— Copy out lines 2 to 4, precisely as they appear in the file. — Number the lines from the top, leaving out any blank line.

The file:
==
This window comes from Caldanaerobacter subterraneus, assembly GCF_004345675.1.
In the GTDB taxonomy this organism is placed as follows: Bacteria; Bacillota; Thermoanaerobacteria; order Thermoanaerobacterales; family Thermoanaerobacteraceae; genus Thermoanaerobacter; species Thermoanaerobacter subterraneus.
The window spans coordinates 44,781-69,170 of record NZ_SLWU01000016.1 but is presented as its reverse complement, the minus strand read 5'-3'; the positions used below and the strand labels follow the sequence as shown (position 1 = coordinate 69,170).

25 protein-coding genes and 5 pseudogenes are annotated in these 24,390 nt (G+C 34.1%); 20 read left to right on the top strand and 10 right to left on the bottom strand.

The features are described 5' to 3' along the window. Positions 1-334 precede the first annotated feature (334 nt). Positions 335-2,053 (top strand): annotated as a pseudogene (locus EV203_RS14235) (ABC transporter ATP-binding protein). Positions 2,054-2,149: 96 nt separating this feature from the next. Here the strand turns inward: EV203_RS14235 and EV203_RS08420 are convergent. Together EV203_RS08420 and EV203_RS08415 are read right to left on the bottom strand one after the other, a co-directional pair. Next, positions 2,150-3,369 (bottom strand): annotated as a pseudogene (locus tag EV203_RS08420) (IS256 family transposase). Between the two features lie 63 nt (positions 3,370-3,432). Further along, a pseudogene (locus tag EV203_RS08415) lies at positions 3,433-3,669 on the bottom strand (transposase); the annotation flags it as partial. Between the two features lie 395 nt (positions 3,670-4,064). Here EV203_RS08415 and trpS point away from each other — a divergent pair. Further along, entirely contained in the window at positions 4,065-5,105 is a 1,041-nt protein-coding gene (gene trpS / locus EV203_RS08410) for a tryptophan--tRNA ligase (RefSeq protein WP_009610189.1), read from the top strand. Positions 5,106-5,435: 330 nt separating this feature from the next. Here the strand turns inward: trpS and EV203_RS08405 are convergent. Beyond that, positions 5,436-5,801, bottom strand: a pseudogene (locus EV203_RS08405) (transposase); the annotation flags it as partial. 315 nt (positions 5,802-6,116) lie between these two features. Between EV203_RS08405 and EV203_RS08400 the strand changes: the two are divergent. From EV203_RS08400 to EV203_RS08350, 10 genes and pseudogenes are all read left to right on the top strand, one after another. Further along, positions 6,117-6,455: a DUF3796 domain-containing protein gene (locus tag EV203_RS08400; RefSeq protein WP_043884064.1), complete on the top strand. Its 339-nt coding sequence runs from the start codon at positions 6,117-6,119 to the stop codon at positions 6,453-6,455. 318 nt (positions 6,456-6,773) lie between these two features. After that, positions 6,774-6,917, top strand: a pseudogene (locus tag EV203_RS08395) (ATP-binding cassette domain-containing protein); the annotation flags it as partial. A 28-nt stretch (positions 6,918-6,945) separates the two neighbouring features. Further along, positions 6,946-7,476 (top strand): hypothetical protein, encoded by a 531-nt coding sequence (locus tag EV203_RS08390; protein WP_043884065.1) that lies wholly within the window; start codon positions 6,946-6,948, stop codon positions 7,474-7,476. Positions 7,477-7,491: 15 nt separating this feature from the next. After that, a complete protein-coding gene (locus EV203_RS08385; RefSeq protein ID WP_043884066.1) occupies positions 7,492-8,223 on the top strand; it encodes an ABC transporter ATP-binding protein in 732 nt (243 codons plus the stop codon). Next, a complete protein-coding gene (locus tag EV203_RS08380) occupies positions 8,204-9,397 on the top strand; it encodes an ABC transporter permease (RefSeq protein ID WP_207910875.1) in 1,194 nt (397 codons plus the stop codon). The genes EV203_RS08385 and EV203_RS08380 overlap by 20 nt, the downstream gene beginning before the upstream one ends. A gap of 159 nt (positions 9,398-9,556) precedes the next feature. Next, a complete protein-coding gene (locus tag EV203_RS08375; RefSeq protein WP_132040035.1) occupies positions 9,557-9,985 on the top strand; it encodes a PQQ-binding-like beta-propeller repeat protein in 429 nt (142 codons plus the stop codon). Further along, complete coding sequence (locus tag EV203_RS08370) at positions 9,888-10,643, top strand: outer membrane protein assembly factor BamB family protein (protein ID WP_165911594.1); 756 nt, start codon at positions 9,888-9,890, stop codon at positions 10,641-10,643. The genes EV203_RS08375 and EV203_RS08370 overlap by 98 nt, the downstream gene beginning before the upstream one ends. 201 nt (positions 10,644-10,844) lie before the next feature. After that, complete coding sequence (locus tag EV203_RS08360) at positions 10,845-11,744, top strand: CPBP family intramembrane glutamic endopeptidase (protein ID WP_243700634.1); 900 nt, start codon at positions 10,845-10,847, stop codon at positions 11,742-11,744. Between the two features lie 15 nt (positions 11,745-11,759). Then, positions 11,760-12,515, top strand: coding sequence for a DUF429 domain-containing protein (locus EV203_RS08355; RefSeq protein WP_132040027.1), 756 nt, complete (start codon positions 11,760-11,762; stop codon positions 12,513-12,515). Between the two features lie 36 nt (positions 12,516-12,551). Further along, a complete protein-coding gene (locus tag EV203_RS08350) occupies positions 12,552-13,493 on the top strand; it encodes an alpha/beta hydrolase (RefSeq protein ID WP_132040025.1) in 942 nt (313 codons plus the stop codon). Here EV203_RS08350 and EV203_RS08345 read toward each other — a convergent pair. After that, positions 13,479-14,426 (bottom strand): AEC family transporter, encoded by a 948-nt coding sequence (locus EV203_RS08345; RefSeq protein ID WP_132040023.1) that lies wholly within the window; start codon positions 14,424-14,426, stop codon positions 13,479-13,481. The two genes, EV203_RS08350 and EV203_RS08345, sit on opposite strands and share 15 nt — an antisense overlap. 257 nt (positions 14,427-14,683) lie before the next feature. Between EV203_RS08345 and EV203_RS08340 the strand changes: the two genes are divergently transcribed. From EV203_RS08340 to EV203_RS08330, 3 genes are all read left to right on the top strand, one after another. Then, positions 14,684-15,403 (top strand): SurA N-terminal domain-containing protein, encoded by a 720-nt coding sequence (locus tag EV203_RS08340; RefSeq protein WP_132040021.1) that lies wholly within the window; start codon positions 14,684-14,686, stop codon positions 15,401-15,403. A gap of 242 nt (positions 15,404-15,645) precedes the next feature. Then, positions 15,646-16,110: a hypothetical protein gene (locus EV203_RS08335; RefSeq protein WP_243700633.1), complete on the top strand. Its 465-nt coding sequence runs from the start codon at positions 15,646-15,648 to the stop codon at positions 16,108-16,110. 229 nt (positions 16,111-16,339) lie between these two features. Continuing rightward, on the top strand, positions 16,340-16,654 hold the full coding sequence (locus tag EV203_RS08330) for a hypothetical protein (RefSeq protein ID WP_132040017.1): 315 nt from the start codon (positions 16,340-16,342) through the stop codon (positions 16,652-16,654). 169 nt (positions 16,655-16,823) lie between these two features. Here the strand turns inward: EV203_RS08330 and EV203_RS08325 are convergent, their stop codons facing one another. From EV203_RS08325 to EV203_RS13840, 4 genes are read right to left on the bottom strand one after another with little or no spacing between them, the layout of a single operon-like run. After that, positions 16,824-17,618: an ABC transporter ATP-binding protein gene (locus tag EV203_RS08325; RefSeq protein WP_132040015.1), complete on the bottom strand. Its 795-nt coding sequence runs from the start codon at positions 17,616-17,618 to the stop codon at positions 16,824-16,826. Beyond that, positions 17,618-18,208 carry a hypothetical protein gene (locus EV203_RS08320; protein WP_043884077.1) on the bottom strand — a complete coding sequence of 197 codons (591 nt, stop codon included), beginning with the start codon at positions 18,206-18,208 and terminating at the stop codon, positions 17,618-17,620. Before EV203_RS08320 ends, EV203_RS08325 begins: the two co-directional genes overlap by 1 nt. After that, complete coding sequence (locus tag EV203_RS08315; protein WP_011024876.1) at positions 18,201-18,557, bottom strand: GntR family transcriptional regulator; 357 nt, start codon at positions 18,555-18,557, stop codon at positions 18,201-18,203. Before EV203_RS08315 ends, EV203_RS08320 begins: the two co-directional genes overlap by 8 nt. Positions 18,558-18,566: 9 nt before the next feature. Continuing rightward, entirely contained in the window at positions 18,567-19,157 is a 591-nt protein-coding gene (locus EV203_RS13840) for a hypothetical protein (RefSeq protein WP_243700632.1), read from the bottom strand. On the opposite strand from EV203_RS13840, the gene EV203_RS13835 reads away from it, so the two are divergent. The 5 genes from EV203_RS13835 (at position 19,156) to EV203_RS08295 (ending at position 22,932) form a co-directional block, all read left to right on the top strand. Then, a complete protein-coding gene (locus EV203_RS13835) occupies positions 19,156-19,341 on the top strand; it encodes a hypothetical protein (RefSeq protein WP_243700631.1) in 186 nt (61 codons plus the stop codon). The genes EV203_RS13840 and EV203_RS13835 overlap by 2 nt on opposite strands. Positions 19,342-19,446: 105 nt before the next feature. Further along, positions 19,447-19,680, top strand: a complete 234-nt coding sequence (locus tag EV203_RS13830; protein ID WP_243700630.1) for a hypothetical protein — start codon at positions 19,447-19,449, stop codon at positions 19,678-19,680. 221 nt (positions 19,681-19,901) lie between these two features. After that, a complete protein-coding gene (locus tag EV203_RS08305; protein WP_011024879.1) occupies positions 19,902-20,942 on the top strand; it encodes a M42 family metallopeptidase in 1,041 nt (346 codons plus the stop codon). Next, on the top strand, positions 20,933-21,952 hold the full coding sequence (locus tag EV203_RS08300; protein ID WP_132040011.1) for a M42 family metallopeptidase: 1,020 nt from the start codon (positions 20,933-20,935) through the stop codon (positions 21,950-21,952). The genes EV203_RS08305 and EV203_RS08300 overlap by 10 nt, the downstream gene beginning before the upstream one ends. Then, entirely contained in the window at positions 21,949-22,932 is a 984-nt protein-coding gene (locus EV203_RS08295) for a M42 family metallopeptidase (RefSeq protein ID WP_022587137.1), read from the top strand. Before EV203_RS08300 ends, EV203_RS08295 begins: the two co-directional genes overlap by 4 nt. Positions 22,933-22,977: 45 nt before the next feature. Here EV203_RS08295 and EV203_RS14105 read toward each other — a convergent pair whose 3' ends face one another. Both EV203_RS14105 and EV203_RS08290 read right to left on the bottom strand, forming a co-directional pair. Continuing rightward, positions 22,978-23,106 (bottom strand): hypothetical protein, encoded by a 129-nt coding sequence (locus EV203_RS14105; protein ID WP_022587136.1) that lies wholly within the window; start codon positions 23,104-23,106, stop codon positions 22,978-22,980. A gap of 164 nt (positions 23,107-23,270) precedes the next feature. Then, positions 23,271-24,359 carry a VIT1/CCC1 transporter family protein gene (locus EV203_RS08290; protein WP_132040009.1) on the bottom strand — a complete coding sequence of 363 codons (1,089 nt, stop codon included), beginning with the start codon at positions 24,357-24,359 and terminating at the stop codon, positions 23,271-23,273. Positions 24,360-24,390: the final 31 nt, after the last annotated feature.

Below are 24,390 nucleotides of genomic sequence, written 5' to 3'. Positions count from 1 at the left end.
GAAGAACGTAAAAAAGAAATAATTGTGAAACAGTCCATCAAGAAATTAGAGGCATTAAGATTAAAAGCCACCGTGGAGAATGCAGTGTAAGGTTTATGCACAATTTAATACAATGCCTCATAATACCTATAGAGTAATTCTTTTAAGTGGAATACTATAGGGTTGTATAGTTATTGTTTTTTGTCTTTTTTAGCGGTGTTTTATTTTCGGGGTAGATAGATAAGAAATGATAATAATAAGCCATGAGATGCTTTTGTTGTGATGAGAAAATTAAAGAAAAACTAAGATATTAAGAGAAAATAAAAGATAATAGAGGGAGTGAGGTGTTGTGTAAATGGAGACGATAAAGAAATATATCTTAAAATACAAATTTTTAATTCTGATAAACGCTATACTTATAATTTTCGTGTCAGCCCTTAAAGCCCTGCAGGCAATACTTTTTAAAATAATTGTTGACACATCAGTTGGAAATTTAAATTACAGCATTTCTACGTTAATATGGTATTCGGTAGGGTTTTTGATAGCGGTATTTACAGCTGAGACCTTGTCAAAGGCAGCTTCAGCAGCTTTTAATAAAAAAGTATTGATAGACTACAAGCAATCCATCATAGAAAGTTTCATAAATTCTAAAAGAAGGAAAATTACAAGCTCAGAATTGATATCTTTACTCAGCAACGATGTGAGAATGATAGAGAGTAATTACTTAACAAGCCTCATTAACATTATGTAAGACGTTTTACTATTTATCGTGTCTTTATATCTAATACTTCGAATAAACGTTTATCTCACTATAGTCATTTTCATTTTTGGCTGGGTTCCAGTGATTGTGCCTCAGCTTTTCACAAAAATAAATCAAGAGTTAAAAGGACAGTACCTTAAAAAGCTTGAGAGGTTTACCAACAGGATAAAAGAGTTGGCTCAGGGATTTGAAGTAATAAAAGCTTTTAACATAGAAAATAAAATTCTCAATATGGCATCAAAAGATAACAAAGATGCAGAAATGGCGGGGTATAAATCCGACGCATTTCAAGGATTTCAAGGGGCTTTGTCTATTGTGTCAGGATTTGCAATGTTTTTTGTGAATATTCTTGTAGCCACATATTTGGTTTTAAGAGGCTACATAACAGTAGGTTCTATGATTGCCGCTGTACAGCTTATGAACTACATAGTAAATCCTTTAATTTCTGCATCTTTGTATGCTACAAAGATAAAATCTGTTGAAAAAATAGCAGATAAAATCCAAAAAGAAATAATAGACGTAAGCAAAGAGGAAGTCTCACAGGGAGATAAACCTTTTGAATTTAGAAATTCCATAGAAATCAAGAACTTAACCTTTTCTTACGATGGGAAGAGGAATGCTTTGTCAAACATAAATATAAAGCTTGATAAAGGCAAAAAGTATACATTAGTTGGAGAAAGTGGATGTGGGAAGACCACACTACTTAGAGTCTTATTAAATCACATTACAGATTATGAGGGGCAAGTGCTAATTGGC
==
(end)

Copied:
In the GTDB taxonomy this organism is placed as follows: Bacteria; Bacillota; Thermoanaerobacteria; order Thermoanaerobacterales; family Thermoanaerobacteraceae; genus Thermoanaerobacter; species Thermoanaerobacter subterraneus.
The window spans coordinates 44,781-69,170 of record NZ_SLWU01000016.1 but is presented as its reverse complement, the minus strand read 5'-3'; the positions used below and the strand labels follow the sequence as shown (position 1 = coordinate 69,170).

25 protein-coding genes and 5 pseudogenes are annotated in these 24,390 nt (G+C 34.1%); 20 read left to right on the top strand and 10 right to left on the bottom strand.